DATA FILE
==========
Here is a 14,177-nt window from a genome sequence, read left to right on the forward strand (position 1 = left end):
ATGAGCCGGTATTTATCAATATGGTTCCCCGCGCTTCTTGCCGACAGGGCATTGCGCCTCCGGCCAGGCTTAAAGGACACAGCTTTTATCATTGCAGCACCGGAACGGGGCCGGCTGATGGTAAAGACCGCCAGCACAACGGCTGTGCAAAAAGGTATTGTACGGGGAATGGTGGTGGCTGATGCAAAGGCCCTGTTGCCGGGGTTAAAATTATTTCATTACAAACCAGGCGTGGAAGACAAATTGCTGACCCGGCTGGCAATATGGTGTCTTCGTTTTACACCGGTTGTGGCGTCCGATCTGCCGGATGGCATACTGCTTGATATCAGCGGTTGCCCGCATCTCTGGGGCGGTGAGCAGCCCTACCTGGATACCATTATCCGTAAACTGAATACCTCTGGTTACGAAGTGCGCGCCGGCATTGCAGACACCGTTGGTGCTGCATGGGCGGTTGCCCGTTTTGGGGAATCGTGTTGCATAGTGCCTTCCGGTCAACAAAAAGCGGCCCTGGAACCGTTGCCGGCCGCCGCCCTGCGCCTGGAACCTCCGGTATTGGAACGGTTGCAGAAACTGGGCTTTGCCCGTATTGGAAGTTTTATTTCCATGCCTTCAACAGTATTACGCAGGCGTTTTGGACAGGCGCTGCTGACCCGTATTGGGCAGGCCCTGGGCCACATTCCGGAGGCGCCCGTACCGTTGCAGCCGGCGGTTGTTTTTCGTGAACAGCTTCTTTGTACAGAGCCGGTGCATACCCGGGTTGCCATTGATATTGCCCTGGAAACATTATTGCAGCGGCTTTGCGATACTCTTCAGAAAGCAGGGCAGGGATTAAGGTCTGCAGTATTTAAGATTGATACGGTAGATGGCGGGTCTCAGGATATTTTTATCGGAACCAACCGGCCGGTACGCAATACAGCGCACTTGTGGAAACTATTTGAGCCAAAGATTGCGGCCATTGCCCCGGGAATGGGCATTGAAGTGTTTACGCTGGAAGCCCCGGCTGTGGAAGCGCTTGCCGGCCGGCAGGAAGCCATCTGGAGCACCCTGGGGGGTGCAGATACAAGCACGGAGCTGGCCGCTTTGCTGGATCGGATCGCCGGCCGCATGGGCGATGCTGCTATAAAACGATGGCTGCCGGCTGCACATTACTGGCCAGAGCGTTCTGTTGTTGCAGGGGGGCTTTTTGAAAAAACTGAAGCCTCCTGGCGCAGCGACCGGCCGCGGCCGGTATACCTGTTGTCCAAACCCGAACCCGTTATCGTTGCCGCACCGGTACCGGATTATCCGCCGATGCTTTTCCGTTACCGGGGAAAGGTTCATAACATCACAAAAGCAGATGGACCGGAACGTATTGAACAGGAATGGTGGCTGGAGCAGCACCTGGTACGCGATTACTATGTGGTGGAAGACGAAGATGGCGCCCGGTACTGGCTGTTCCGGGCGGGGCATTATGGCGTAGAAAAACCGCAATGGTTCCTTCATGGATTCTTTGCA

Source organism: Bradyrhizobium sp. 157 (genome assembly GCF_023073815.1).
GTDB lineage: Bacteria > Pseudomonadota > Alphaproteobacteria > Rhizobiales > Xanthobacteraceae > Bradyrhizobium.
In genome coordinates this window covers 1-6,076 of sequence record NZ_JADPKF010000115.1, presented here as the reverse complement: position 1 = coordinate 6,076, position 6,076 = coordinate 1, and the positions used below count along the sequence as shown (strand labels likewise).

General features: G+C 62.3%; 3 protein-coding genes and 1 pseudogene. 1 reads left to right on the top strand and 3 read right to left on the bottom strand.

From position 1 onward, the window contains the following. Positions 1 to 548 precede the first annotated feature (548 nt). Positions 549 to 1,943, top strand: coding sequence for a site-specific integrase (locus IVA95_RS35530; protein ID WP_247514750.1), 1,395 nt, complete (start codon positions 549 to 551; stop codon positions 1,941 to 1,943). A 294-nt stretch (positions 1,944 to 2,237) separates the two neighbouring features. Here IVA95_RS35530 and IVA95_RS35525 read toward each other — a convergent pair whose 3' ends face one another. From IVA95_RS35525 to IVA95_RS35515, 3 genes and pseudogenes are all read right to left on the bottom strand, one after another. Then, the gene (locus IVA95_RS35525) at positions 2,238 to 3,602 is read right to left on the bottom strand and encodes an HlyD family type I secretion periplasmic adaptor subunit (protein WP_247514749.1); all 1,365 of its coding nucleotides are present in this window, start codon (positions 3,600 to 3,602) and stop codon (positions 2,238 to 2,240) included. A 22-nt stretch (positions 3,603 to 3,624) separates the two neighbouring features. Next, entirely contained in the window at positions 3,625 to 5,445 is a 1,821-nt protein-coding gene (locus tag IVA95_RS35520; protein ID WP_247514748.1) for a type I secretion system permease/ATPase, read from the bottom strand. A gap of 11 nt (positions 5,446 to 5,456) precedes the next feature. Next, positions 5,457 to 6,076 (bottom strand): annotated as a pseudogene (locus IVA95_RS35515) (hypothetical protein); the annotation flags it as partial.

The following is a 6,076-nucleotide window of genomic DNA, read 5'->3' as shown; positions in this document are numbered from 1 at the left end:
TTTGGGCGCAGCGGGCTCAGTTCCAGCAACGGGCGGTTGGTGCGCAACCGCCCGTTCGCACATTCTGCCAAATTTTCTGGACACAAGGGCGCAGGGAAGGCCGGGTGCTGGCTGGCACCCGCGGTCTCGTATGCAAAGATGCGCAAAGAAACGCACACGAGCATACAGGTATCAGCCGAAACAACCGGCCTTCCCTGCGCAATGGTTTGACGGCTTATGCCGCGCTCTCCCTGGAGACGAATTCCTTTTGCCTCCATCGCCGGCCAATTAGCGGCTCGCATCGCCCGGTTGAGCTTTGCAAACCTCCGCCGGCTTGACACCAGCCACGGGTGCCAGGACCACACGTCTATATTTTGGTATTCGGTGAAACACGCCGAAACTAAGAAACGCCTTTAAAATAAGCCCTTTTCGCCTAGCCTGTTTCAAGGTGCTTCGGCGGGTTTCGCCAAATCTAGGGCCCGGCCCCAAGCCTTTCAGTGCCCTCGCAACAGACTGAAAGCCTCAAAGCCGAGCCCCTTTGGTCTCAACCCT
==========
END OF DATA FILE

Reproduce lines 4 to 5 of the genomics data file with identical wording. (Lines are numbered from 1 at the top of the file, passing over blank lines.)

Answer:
GTDB lineage: Bacteria > Pseudomonadota > Alphaproteobacteria > Rhizobiales > Xanthobacteraceae > Bradyrhizobium.
In genome coordinates this window covers 1-6,076 of sequence record NZ_JADPKF010000115.1, presented here as the reverse complement: position 1 = coordinate 6,076, position 6,076 = coordinate 1, and the positions used below count along the sequence as shown (strand labels likewise).